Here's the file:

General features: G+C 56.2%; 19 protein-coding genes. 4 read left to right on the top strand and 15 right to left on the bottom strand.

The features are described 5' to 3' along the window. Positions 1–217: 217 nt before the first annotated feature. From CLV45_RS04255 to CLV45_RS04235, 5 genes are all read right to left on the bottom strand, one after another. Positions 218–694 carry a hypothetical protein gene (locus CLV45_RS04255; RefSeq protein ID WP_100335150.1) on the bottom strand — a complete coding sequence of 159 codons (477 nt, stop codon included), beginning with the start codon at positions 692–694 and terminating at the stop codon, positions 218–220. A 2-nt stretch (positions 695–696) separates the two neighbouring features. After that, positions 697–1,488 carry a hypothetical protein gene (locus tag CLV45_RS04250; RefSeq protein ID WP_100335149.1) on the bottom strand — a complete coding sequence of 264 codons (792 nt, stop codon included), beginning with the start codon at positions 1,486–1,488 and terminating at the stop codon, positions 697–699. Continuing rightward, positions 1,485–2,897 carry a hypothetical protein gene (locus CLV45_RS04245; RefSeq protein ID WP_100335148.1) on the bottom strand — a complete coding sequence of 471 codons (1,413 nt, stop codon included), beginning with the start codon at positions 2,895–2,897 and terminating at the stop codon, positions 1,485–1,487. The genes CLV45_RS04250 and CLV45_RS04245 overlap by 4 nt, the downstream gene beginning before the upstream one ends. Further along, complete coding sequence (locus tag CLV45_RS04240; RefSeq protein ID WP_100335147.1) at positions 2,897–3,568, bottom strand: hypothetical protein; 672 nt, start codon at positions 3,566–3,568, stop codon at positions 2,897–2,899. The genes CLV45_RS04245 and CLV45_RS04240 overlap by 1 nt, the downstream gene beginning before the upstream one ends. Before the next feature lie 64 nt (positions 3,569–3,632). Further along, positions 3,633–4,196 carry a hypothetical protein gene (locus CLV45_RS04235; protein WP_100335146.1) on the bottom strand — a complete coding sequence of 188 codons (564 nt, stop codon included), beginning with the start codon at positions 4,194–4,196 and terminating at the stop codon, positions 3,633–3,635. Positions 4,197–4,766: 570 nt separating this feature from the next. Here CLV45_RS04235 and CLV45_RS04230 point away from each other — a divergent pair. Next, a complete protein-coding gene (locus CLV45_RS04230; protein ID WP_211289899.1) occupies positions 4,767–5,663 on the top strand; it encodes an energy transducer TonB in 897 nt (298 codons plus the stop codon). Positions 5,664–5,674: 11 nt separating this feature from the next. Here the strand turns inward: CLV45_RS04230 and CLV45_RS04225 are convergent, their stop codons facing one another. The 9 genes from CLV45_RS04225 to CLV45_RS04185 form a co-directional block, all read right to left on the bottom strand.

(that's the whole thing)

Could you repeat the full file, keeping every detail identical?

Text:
General features: G+C 56.2%; 19 protein-coding genes. 4 read left to right on the top strand and 15 right to left on the bottom strand.

The features are described 5' to 3' along the window. Positions 1–217: 217 nt before the first annotated feature. From CLV45_RS04255 to CLV45_RS04235, 5 genes are all read right to left on the bottom strand, one after another. Positions 218–694 carry a hypothetical protein gene (locus CLV45_RS04255; RefSeq protein ID WP_100335150.1) on the bottom strand — a complete coding sequence of 159 codons (477 nt, stop codon included), beginning with the start codon at positions 692–694 and terminating at the stop codon, positions 218–220. A 2-nt stretch (positions 695–696) separates the two neighbouring features. After that, positions 697–1,488 carry a hypothetical protein gene (locus tag CLV45_RS04250; RefSeq protein ID WP_100335149.1) on the bottom strand — a complete coding sequence of 264 codons (792 nt, stop codon included), beginning with the start codon at positions 1,486–1,488 and terminating at the stop codon, positions 697–699. Continuing rightward, positions 1,485–2,897 carry a hypothetical protein gene (locus CLV45_RS04245; RefSeq protein ID WP_100335148.1) on the bottom strand — a complete coding sequence of 471 codons (1,413 nt, stop codon included), beginning with the start codon at positions 2,895–2,897 and terminating at the stop codon, positions 1,485–1,487. The genes CLV45_RS04250 and CLV45_RS04245 overlap by 4 nt, the downstream gene beginning before the upstream one ends. Further along, complete coding sequence (locus tag CLV45_RS04240; RefSeq protein ID WP_100335147.1) at positions 2,897–3,568, bottom strand: hypothetical protein; 672 nt, start codon at positions 3,566–3,568, stop codon at positions 2,897–2,899. The genes CLV45_RS04245 and CLV45_RS04240 overlap by 1 nt, the downstream gene beginning before the upstream one ends. Before the next feature lie 64 nt (positions 3,569–3,632). Further along, positions 3,633–4,196 carry a hypothetical protein gene (locus CLV45_RS04235; protein WP_100335146.1) on the bottom strand — a complete coding sequence of 188 codons (564 nt, stop codon included), beginning with the start codon at positions 4,194–4,196 and terminating at the stop codon, positions 3,633–3,635. Positions 4,197–4,766: 570 nt separating this feature from the next. Here CLV45_RS04235 and CLV45_RS04230 point away from each other — a divergent pair. Next, a complete protein-coding gene (locus CLV45_RS04230; protein ID WP_211289899.1) occupies positions 4,767–5,663 on the top strand; it encodes an energy transducer TonB in 897 nt (298 codons plus the stop codon). Positions 5,664–5,674: 11 nt separating this feature from the next. Here the strand turns inward: CLV45_RS04230 and CLV45_RS04225 are convergent, their stop codons facing one another. The 9 genes from CLV45_RS04225 to CLV45_RS04185 form a co-directional block, all read right to left on the bottom strand.